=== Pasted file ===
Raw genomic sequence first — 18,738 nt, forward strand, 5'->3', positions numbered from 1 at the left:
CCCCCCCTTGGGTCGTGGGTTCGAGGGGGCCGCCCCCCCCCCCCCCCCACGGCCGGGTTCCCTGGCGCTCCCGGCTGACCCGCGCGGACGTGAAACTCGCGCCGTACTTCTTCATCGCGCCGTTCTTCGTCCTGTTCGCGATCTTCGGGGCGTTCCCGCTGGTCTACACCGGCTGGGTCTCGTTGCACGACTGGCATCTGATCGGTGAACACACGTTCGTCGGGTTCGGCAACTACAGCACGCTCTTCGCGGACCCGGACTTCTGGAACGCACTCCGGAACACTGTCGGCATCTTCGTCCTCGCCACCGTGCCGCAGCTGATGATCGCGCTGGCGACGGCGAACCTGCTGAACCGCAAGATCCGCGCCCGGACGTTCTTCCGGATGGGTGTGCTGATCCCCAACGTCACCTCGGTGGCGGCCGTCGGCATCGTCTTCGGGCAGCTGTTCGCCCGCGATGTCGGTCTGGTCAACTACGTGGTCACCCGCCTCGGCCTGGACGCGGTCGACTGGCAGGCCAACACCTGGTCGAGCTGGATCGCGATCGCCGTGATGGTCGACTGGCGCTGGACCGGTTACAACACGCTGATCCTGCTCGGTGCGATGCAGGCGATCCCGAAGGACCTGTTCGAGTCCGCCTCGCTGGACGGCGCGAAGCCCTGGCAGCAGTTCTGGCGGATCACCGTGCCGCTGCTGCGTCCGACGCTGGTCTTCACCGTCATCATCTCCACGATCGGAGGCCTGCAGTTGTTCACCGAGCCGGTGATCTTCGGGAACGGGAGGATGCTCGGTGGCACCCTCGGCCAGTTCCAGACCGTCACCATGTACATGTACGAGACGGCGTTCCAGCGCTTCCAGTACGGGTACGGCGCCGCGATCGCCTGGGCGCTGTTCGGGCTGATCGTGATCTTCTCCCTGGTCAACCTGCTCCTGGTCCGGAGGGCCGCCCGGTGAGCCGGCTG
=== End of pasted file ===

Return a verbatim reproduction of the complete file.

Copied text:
Raw genomic sequence first — 18,738 nt, forward strand, 5'->3', positions numbered from 1 at the left:
CCCCCCCTTGGGTCGTGGGTTCGAGGGGGCCGCCCCCCCCCCCCCCCCACGGCCGGGTTCCCTGGCGCTCCCGGCTGACCCGCGCGGACGTGAAACTCGCGCCGTACTTCTTCATCGCGCCGTTCTTCGTCCTGTTCGCGATCTTCGGGGCGTTCCCGCTGGTCTACACCGGCTGGGTCTCGTTGCACGACTGGCATCTGATCGGTGAACACACGTTCGTCGGGTTCGGCAACTACAGCACGCTCTTCGCGGACCCGGACTTCTGGAACGCACTCCGGAACACTGTCGGCATCTTCGTCCTCGCCACCGTGCCGCAGCTGATGATCGCGCTGGCGACGGCGAACCTGCTGAACCGCAAGATCCGCGCCCGGACGTTCTTCCGGATGGGTGTGCTGATCCCCAACGTCACCTCGGTGGCGGCCGTCGGCATCGTCTTCGGGCAGCTGTTCGCCCGCGATGTCGGTCTGGTCAACTACGTGGTCACCCGCCTCGGCCTGGACGCGGTCGACTGGCAGGCCAACACCTGGTCGAGCTGGATCGCGATCGCCGTGATGGTCGACTGGCGCTGGACCGGTTACAACACGCTGATCCTGCTCGGTGCGATGCAGGCGATCCCGAAGGACCTGTTCGAGTCCGCCTCGCTGGACGGCGCGAAGCCCTGGCAGCAGTTCTGGCGGATCACCGTGCCGCTGCTGCGTCCGACGCTGGTCTTCACCGTCATCATCTCCACGATCGGAGGCCTGCAGTTGTTCACCGAGCCGGTGATCTTCGGGAACGGGAGGATGCTCGGTGGCACCCTCGGCCAGTTCCAGACCGTCACCATGTACATGTACGAGACGGCGTTCCAGCGCTTCCAGTACGGGTACGGCGCCGCGATCGCCTGGGCGCTGTTCGGGCTGATCGTGATCTTCTCCCTGGTCAACCTGCTCCTGGTCCGGAGGGCCGCCCGGTGAGCCGGCTG